Japan’s SoftBank saw its shares soar on Monday after the investment group’s chip designer Arm rolled out new technology for mobile devices.
Shares in SoftBank, whose CEO Masayoshi Son is focused on listing Arm, closed up 8.2% in Tokyo in the biggest jump in more than a year.
“Investors have become extremely sensitive to any news about AI or chip technology and jumped on this Arm news,” Masahiro Ichikawa, chief market strategist at Sumitomo Mitsui DS Asset Management, said.
Meanwhile, Taiwan smartphone chip maker MediaTek said it will be using Arm’s new technology for its next-generation product.
A longtime supplier of low- and mid-tier smart phone chips, MediaTek has been pushing into the market to supply chips for premium smartphones, once dominated by rival Qualcomm, which has been in a legal battle with Arm since last year over chip licensing agreements.
MediaTek’s Taiwan-listed shares were up 1.1%.
Better performance, less power consumption
Arm sells blueprints chip designers use to build their own hardware. It is launching Immortalis-G720, a chip for video image processing and AI applications, and the Cortex-X4, a processor that would be the brains of the mobile device at Taiwan’s Computex conference.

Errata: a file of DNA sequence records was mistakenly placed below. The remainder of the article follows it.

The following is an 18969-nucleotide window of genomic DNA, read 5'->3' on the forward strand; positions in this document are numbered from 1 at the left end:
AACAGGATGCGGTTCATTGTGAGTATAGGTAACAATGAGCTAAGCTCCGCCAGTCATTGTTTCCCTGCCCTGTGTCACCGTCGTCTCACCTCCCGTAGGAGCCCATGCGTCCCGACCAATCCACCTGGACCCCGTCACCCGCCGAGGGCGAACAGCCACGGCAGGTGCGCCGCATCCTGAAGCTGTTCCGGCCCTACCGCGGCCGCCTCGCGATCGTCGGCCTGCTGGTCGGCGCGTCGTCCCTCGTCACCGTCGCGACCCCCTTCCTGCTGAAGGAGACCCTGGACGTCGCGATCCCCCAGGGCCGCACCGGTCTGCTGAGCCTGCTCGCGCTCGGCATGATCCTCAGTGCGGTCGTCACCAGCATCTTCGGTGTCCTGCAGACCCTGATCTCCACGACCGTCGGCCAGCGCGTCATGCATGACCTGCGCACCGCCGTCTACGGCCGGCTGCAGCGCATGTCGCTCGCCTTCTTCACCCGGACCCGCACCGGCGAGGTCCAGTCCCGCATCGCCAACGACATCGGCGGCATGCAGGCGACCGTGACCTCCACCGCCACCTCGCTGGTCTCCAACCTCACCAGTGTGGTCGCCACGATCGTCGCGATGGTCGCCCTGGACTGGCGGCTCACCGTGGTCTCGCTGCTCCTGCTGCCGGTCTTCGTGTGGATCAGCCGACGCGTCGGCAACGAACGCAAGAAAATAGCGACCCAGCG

Arm said both new chips have 15% better performance than their previous generations, and the Cortex-X4 uses 40% less power, key for smartphones that need to keep battery use time long.
Arm also said it has “taped out” the Cortex-X4 at Taiwanese chipmaker TSMC, which means it had a chip manufactured at the factory, an expensive process usually done by chip designers that sell the final chip.
Chris Bergey, the general manager of Arm’s Client Line of Business, said this was a step it sometimes takes to help test out new manufacturing technology for customers.
“Arm is not in the business of selling chips. That’s not what we do,” he said.
Arm said the Cortex-X4 was taped out on TSMC’s N3E process and said it was an industry first.
Last month the Financial Times reported that Arm was developing its own chip to showcase the capabilities of its designs.
- Reuters, with additional inputs from Vishakha Saxena